The days of summer provide a much anticipated break and time of fun and activity for children. Without school every day, kids gain their 3 months of freedom, although soon, excitement and happiness can turn to chants of “there’s nothing to do,” and you’ll need to be prepared with some suggestions. Below is a list of 5 activities that will not only be enjoyable but also keep a child’s brain working in the off months.
Go on a nature walk:
You can do this one with your kids. Take a hike and be on the lookout for something of interest (such as different types of rocks, trees, birds or insects). Keep track of what you see using a notepad or digital camera. Then, when you get home, your child can use the internet to research what he or she found.
Make a journal:
Get your child an attractive looking journal or notebook for them to add entries into. It could be on a daily basis each day of summer, or maybe they would like to keep a vacation journal documenting any family trips. I have a vacation journal from when I was younger and I truly enjoy re-living my past trips!
Have a paper airplane contest.
This is a great one for siblings or friends on a rainy day. Kids can each create their own paper airplane and enter them into the competition. Awards can be given for categories such as best design and farthest flight. Kids use their minds to create an effective design and measure distances.
Put on a show:
Encourage kids to make a movie or a play. This is a great way to add ELA and the arts into the day (or days, if it is a big production). Children can write the script or story, design costumes and sets, and showcase their acting abilities. For idea suggestions, maybe take inspiration from a favorite TV show or movie and make a spinoff or parody. It can be fun to make a big deal of the final product by having a movie premier party or inviting family over for some live theater.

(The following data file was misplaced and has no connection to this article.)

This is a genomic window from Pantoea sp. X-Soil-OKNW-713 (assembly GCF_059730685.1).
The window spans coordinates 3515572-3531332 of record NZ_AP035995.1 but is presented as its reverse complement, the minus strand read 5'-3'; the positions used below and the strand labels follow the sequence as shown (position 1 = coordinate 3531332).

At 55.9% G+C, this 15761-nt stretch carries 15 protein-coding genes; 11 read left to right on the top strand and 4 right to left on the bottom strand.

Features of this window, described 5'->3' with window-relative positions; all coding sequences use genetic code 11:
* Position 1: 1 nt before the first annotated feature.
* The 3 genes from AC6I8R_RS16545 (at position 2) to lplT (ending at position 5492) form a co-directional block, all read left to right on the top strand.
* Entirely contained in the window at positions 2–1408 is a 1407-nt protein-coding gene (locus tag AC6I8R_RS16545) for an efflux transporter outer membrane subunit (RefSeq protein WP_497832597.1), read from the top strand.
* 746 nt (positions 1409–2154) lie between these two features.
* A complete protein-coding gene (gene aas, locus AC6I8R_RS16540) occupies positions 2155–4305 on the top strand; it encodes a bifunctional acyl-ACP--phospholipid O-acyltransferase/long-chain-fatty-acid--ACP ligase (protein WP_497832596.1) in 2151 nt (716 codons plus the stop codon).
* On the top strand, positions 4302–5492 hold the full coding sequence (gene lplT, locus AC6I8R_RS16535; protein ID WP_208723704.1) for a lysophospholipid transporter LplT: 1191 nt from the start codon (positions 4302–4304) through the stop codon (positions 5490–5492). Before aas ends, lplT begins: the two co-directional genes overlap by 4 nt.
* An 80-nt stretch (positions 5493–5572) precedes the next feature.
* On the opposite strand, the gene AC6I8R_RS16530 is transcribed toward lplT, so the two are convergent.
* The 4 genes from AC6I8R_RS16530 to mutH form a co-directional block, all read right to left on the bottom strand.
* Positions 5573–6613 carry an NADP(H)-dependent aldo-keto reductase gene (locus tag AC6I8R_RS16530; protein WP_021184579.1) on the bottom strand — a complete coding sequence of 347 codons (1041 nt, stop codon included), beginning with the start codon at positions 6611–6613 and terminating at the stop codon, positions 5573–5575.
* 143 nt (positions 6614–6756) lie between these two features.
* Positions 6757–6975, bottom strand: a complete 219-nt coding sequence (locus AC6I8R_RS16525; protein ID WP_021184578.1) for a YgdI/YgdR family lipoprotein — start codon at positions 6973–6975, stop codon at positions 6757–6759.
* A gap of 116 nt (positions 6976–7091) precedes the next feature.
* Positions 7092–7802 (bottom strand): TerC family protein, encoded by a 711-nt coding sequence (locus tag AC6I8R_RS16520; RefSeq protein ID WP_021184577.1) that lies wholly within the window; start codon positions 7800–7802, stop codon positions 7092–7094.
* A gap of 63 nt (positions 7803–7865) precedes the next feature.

Create an animated cartoon:
Making flipbooks is something I enjoyed as a child. Buy some notepads that can be flipped through easily and let your kids give it a shot. They start by drawing a picture at the beginning or end of the note pad and draw one frame on each successive page. Stress the importance of minimal movement from frame to frame so the animation looks smooth when you flip through the book. It’s an art that takes patience and focus, but the end result can be very rewarding and something your child can be proud of.
Creative Commons-licensed photo provided by garryknight.
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